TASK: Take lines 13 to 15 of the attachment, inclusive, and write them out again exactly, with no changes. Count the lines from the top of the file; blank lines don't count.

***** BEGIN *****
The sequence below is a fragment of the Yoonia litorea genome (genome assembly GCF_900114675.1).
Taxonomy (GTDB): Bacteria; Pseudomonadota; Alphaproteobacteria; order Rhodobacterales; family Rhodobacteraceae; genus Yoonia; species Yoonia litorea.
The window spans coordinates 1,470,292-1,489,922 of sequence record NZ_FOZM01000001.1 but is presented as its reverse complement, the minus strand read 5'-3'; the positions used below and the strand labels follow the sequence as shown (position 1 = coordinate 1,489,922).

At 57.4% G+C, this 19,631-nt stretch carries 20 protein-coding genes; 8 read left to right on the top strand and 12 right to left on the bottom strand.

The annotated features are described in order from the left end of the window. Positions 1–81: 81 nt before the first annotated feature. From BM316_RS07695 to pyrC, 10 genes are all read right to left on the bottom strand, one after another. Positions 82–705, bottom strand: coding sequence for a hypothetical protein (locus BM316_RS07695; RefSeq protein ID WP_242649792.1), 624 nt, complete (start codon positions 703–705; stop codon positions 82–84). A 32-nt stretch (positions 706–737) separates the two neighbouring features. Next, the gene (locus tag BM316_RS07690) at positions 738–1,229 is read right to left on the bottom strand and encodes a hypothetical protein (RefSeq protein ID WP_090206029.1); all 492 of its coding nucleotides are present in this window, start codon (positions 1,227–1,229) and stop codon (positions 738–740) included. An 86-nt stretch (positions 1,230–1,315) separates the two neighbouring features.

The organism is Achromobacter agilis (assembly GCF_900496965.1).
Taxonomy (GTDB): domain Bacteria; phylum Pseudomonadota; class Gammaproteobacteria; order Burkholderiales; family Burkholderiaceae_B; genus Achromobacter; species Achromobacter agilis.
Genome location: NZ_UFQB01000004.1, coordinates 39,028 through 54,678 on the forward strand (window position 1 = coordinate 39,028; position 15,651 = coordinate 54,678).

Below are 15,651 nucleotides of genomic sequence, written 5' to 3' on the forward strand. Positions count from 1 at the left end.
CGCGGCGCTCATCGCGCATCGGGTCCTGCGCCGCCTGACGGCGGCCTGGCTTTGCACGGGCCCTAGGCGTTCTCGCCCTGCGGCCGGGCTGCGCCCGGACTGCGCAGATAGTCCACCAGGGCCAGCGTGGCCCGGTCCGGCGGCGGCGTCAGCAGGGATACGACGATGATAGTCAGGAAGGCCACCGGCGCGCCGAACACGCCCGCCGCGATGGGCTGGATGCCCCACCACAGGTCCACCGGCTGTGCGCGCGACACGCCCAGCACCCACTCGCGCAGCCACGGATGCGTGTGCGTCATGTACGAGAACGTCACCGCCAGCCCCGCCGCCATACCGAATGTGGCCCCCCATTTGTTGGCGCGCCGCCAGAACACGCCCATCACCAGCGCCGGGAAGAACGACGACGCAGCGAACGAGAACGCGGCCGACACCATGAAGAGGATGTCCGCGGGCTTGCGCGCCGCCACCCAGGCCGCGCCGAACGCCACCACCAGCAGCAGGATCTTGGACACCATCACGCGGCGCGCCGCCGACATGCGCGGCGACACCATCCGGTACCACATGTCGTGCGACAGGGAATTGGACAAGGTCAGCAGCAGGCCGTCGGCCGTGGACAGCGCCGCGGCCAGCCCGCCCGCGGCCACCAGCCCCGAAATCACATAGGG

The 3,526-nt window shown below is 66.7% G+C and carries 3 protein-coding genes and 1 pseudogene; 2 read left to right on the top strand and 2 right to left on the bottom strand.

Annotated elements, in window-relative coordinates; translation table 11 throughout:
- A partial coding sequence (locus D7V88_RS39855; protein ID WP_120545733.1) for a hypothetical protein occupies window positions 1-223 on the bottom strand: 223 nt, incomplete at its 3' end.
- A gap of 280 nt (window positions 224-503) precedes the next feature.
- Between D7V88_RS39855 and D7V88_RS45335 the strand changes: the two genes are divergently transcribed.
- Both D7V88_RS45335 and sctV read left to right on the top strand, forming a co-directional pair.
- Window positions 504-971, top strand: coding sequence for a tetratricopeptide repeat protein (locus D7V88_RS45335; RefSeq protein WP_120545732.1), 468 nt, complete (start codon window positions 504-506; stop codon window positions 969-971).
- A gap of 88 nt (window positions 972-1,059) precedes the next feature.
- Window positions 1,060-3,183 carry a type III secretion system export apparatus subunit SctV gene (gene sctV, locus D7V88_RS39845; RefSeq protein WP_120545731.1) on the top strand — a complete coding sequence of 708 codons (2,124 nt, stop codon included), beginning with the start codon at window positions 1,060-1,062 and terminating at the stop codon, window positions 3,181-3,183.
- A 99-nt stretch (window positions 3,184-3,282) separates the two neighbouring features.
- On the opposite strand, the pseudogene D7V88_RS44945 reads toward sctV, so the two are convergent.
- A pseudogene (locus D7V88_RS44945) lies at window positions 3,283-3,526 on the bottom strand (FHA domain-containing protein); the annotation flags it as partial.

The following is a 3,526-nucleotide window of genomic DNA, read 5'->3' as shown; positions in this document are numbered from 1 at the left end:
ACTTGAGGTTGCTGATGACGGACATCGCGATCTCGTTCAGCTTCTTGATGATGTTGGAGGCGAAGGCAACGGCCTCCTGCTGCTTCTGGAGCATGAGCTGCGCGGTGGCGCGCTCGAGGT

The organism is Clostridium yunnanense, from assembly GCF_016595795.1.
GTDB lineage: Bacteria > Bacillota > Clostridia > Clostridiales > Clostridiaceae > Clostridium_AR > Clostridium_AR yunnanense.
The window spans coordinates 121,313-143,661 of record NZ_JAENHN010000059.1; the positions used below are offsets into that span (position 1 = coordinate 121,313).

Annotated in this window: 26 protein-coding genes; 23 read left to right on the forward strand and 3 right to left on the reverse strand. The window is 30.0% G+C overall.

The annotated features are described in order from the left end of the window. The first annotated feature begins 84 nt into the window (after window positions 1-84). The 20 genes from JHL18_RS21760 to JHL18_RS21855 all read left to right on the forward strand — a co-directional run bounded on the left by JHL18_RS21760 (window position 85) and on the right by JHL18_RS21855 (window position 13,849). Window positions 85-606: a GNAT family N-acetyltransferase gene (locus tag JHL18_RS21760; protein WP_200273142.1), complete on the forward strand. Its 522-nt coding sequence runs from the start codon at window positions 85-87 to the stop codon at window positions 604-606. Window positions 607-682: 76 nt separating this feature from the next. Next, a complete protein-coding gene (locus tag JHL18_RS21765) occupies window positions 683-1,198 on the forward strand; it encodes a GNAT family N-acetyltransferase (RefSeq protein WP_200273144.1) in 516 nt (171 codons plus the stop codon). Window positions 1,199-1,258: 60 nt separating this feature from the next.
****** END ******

- A partial coding sequence (locus D7V88_RS39855; protein ID WP_120545733.1) for a hypothetical protein occupies window positions 1-223 on the bottom strand: 223 nt, incomplete at its 3' end.
- A gap of 280 nt (window positions 224-503) precedes the next feature.
- Between D7V88_RS39855 and D7V88_RS45335 the strand changes: the two genes are divergently transcribed.